OREANDA-NEWS. New liquidity provisions in Chinese asset-backed securities (ABS) are emerging as the market matures. These provisions - such as trapping collection cash flows after closing, to fund reserve accounts - can effectively mitigate structural liquidity risks, says Fitch Ratings.

The Chinese ABS market is divided into three different structures to mitigate liquidity risk. A number of transactions - including the most recent auto ABS transactions issued by Ford, Volkswagen and BMW - have distinct liquidity facilities funded at closing. Others, such as recent auto ABS transactions issued by Nissan and GMAC and the majority of Chinese CLOs, have no liquidity funds at closing and trap excess upon downgrade of the originator by local Chinese ratings agencies. A third structure is now emerging under which cash flows will be trapped immediately after closing until the liquidity reserve is fully funded.

Fitch has only assigned ratings to structures with liquidity facilities fully funded at closing. But we also believe that funding the facility from cash flows within the first few payment periods would be likely to mitigate liquidity risk, subject to the structure employed.

In evaluating structured finance transactions, Fitch looks closely at how deals are structured to mitigate payment interruption risk. Payment interruption refers to a disruption to the collections process affecting the ability of transactions to maintain timely payments to noteholders - eg in the event of servicer termination or operational failure that prevents collections to be processed. Payment-interruption risk can be mitigated by providing cash reserves or a liquidity facility from an eligible counterparty.

A liquidity facility from a third party is not often used in Chinese securitisation transactions. Reserve funds are a more commonly used feature in China to mitigate payment-disruption risk. There are two types of reserve funds, though. One is prefunded at closing, which is a common feature in virtually all global auto ABS transactions. The other is unfunded at closing but can be built up by trapping excess cash flow if servicers' ratings drop below the threshold required by domestic rating agencies. Fitch does not believe the latter structure by itself sufficiently mitigates the risks to achieve international ratings in the 'AA' category.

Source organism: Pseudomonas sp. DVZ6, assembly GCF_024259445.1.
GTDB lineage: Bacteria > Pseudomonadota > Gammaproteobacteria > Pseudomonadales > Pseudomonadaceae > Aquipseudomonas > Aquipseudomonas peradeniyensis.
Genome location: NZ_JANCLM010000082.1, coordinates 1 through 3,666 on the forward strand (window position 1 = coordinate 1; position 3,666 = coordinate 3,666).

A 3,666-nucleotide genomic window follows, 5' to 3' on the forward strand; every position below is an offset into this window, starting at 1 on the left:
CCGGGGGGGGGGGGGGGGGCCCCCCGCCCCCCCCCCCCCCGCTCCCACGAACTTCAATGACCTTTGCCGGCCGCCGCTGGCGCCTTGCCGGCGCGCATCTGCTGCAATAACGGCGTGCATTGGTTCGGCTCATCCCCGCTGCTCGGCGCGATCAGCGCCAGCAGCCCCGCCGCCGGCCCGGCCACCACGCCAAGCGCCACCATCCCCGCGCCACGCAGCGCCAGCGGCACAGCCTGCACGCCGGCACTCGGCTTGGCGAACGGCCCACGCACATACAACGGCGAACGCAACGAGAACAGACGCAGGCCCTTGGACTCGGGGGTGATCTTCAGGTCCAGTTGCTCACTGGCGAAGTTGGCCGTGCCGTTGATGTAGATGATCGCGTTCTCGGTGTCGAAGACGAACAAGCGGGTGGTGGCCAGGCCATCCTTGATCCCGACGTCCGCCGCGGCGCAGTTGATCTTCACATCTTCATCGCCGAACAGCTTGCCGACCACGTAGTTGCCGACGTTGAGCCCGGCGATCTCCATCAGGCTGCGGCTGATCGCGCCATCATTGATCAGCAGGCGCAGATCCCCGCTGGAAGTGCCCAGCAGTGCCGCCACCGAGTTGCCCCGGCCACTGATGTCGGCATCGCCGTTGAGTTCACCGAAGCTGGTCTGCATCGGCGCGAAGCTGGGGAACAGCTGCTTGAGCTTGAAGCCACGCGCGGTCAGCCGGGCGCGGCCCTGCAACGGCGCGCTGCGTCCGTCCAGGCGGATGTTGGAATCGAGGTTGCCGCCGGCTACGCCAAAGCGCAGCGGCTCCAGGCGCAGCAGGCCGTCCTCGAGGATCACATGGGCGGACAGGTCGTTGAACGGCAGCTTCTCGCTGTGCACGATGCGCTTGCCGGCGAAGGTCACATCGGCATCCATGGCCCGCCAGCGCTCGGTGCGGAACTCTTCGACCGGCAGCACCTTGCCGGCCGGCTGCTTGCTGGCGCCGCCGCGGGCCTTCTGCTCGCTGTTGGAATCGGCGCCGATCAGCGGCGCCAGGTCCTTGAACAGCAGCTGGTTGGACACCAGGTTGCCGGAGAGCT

Chinese ABS transactions typically have no back-up servicing arrangements in place. Most Chinese ABS originators are rated much lower than their ABS bonds by international rating agencies. Servicer termination is a real possibility in higher-rating stress scenarios. Trapping based on rating triggers mitigates the cliff risk of servicer termination, though Fitch does not take a view of funding based on rating triggers of other rating agencies as our rating methodology and rating scale are different. In addition, payment disruption can be driven by reasons other than servicer termination - such as system failure - which can not be addressed by funding upon servicer rating triggers.

Fitch has recently seen issuers looking to structurally mitigate the liquidity risk within transactions by trapping collection cash flows after closing to fund reserve accounts. The trapping of cash flows on the first payment date to fund liquidity reserves, can effectively mitigate payment disruption risk. Fitch assumes payment disruption will last for a time period constituting the longer of three months and one payment period. For auto ABS, the cash reserve is typically sized at the 1%-1.5% of initial collateral balance - which can be trapped, if placed on the top of waterfall - or in other cases placed after senior expenses and note interests, within the first few collection periods. Such a structure provides investors sufficient protection against payment-disruption risk.